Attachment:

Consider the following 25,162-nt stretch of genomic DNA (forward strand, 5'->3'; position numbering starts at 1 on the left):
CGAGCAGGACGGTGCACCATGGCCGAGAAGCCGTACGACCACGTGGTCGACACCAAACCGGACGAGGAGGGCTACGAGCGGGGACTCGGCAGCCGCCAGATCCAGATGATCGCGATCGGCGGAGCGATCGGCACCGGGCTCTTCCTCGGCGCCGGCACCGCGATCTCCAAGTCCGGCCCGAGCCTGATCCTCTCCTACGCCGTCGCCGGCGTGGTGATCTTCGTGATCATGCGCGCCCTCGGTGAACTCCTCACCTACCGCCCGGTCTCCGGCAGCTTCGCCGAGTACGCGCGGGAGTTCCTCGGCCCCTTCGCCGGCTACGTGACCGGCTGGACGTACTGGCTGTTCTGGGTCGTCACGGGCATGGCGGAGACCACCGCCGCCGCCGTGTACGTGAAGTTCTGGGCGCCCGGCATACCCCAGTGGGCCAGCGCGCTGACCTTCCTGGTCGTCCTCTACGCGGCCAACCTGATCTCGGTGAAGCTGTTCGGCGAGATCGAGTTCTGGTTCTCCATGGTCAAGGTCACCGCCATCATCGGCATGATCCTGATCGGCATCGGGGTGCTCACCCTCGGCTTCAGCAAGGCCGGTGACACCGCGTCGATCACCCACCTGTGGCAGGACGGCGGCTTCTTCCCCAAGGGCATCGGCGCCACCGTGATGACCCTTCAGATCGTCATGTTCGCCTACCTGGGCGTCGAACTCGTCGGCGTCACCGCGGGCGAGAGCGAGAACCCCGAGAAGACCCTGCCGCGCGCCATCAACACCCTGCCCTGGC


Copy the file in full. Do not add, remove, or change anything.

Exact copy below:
Consider the following 25,162-nt stretch of genomic DNA (forward strand, 5'->3'; position numbering starts at 1 on the left):
CGAGCAGGACGGTGCACCATGGCCGAGAAGCCGTACGACCACGTGGTCGACACCAAACCGGACGAGGAGGGCTACGAGCGGGGACTCGGCAGCCGCCAGATCCAGATGATCGCGATCGGCGGAGCGATCGGCACCGGGCTCTTCCTCGGCGCCGGCACCGCGATCTCCAAGTCCGGCCCGAGCCTGATCCTCTCCTACGCCGTCGCCGGCGTGGTGATCTTCGTGATCATGCGCGCCCTCGGTGAACTCCTCACCTACCGCCCGGTCTCCGGCAGCTTCGCCGAGTACGCGCGGGAGTTCCTCGGCCCCTTCGCCGGCTACGTGACCGGCTGGACGTACTGGCTGTTCTGGGTCGTCACGGGCATGGCGGAGACCACCGCCGCCGCCGTGTACGTGAAGTTCTGGGCGCCCGGCATACCCCAGTGGGCCAGCGCGCTGACCTTCCTGGTCGTCCTCTACGCGGCCAACCTGATCTCGGTGAAGCTGTTCGGCGAGATCGAGTTCTGGTTCTCCATGGTCAAGGTCACCGCCATCATCGGCATGATCCTGATCGGCATCGGGGTGCTCACCCTCGGCTTCAGCAAGGCCGGTGACACCGCGTCGATCACCCACCTGTGGCAGGACGGCGGCTTCTTCCCCAAGGGCATCGGCGCCACCGTGATGACCCTTCAGATCGTCATGTTCGCCTACCTGGGCGTCGAACTCGTCGGCGTCACCGCGGGCGAGAGCGAGAACCCCGAGAAGACCCTGCCGCGCGCCATCAACACCCTGCCCTGGC